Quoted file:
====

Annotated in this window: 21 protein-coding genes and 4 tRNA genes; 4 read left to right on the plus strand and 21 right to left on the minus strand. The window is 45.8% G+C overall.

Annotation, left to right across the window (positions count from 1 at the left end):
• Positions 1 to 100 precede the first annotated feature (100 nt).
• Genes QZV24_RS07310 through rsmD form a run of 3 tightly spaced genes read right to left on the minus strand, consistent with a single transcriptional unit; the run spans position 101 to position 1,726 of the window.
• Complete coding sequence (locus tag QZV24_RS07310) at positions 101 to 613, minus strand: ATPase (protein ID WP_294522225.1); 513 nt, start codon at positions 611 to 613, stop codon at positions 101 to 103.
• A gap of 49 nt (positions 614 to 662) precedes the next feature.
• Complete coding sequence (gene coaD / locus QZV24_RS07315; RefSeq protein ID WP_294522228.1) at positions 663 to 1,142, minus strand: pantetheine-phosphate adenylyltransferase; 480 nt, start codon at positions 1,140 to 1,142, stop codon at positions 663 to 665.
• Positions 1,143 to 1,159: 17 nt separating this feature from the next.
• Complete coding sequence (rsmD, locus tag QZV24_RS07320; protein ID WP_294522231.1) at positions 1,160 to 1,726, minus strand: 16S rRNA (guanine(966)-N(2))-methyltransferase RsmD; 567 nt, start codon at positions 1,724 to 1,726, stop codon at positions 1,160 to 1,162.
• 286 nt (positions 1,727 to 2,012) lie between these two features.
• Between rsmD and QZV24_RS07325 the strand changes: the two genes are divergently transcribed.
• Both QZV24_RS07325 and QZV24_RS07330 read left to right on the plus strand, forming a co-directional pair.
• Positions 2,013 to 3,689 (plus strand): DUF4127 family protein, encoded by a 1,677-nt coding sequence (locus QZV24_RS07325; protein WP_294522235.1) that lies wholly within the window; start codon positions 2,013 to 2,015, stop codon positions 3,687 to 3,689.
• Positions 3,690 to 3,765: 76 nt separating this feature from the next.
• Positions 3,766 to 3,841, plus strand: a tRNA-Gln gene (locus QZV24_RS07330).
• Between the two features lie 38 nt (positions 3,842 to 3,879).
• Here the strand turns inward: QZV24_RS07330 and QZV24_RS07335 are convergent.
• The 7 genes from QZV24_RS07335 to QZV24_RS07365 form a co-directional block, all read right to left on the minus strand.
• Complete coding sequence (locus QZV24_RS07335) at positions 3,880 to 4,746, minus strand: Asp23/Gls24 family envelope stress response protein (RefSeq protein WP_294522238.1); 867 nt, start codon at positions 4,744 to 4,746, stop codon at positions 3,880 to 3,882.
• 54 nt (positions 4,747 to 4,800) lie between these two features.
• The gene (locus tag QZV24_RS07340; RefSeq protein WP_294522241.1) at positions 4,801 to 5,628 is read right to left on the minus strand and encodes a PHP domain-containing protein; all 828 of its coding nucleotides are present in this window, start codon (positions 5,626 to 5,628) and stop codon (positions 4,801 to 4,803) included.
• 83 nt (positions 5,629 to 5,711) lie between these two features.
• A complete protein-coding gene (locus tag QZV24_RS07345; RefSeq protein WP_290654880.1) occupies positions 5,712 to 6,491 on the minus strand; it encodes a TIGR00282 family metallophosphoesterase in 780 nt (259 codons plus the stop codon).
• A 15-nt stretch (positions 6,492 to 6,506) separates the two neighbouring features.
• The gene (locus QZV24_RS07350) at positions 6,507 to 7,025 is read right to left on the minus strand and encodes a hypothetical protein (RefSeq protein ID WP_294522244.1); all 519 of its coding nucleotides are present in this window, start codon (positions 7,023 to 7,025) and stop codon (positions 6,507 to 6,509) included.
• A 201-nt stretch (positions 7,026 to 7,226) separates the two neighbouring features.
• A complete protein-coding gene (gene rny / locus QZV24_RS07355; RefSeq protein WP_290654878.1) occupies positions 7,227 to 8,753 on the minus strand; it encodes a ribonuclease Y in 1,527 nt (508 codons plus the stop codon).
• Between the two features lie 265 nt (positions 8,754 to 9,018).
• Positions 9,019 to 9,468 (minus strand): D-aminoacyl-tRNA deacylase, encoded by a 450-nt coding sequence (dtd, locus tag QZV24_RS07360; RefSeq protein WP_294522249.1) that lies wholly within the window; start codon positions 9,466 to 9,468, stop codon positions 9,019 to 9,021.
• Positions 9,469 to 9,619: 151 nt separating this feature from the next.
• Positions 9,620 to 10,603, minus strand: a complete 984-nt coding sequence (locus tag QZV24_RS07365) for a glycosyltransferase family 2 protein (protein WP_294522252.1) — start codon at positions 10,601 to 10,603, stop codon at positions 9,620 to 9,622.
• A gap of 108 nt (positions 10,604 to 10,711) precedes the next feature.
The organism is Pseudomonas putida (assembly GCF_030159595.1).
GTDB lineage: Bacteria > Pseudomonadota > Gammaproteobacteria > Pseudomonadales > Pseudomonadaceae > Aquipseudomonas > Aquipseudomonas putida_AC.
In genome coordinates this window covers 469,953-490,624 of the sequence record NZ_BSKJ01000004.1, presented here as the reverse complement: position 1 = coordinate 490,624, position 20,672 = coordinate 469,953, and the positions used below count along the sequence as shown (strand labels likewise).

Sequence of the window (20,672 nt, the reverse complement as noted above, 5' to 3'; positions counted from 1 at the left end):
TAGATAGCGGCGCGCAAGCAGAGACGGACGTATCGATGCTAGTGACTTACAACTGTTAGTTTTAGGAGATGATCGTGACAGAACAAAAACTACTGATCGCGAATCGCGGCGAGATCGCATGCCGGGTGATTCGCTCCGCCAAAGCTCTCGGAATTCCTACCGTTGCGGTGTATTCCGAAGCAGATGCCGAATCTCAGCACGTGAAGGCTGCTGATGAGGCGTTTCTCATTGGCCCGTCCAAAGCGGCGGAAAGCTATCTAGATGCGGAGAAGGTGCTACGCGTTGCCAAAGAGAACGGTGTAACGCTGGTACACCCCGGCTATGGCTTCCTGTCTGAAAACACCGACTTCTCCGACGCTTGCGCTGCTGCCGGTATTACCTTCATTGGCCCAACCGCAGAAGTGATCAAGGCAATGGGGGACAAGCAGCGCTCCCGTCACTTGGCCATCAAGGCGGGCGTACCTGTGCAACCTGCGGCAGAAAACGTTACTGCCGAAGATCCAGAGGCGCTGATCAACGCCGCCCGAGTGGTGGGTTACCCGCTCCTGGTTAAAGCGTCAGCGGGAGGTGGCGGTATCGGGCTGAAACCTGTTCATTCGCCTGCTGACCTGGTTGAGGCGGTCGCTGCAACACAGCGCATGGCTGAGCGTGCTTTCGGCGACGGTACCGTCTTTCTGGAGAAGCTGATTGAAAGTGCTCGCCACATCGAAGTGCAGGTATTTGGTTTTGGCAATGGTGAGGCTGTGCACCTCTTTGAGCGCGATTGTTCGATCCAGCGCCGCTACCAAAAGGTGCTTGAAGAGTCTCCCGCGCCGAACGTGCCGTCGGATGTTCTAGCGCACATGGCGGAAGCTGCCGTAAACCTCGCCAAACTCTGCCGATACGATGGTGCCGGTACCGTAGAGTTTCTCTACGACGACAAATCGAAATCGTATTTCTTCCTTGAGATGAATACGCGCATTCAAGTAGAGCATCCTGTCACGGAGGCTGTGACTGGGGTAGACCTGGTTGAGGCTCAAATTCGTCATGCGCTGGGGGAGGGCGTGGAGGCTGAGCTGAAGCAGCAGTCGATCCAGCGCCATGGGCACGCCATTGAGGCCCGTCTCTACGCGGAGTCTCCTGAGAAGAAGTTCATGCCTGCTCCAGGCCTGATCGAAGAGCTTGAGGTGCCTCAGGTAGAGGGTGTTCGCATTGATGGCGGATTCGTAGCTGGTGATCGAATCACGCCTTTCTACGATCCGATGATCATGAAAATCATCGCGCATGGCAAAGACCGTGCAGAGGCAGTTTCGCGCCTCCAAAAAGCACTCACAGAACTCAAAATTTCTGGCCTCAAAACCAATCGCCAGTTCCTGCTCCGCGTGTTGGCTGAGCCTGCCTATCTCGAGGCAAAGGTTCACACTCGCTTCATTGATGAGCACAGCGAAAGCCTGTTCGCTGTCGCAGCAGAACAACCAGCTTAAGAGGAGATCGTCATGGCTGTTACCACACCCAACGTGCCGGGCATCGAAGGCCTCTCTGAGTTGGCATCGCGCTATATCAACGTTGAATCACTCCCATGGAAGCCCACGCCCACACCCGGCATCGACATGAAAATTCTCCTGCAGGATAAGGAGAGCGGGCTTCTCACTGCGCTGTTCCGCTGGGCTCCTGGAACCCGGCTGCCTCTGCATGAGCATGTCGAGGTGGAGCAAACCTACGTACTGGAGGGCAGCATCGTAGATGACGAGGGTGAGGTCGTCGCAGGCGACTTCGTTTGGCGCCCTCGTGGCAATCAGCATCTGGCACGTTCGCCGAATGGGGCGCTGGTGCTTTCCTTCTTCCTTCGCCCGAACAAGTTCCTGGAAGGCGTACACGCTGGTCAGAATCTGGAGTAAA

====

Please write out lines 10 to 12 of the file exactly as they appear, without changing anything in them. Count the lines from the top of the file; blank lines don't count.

• 286 nt (positions 1,727 to 2,012) lie between these two features.
• Between rsmD and QZV24_RS07325 the strand changes: the two genes are divergently transcribed.
• Both QZV24_RS07325 and QZV24_RS07330 read left to right on the plus strand, forming a co-directional pair.